Tuesday, October 5, 2010



The English Department crawls through the grass,
the summer softball game stalled.

A professor has lost his wedding ring. The grad
student (an Americanist, Melville,

Hawthorne) lobbed the pitch toward him.
The professor swung, made

contact, stumbled onto first base. We’ll still win,
the girl on first taunted, a third

year Foucauldian. Gathering her hair in one hand,
she slid the band from her wrist

around the hair, secured it against her neck. The man
waited, bending his knees as if to test

that the ground could hold him. It was then that he saw
his ring finger, empty. By sunset,

the Department is still on its knees, staring into the lawn,
consoling, Don’t worry, we’ll find it.


  1. You tell the story so very well. It's a wonderful poem, Hannah.

    Reminds me of the time a wedding ring was lost at a rowing meet along the Charles River. Alas, it was never found.

  2. Wow, that painting! Wow, this poem! Hannah you've outdone yourself again. This reminds me of when my wedding ring once slipped into a large catering pan of cole slaw at church and I had to spend an hour sifting through the slippery slaw lest an old lady bite down on my ring and break a tooth.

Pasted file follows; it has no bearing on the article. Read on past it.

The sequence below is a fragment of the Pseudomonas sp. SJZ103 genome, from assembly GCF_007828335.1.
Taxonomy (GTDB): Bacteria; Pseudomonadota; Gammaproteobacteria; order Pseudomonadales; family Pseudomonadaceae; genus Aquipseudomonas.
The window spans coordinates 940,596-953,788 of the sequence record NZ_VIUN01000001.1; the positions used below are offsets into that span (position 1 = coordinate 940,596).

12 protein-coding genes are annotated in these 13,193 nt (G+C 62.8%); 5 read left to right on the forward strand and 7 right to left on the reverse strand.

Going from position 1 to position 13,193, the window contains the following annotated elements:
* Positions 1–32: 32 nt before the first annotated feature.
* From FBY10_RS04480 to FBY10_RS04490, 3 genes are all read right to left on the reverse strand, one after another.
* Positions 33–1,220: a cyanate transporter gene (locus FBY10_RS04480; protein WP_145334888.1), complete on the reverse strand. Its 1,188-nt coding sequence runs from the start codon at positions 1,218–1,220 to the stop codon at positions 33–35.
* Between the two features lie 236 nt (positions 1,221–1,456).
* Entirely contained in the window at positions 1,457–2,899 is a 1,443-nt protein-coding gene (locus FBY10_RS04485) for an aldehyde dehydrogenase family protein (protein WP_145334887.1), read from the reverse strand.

3. ha ha "the department is still on its knees"d, I think I have really come to love how things end in your poems : ) xo

  4. I love this. Whimsical, great story telling. I was just reading an interview with Philip Roth. His dream was to be a baseball player. Somehow this fits together in my head right now.

    It could be the candy corn overload though. ;-D

  5. so visual--conjures up some really fresh images! i just love this. reference to "a third year Foucauldian" makes me smile.

  6. from Therese L. Broderick -- This understated poem is so suggestive and chilling (like this painting, or like "Christina's World" by Wyeth). What appears to be an innocent event may be a menacing drama. I think that the wedding ring and the girl's hair band are subtle images of power play, either professional or personal, either local or international (French/English). Perhaps the female grad students are on the rise, and the male professor is falling (in one or more ways)? The detachment in this piece reminds me of prose poems.


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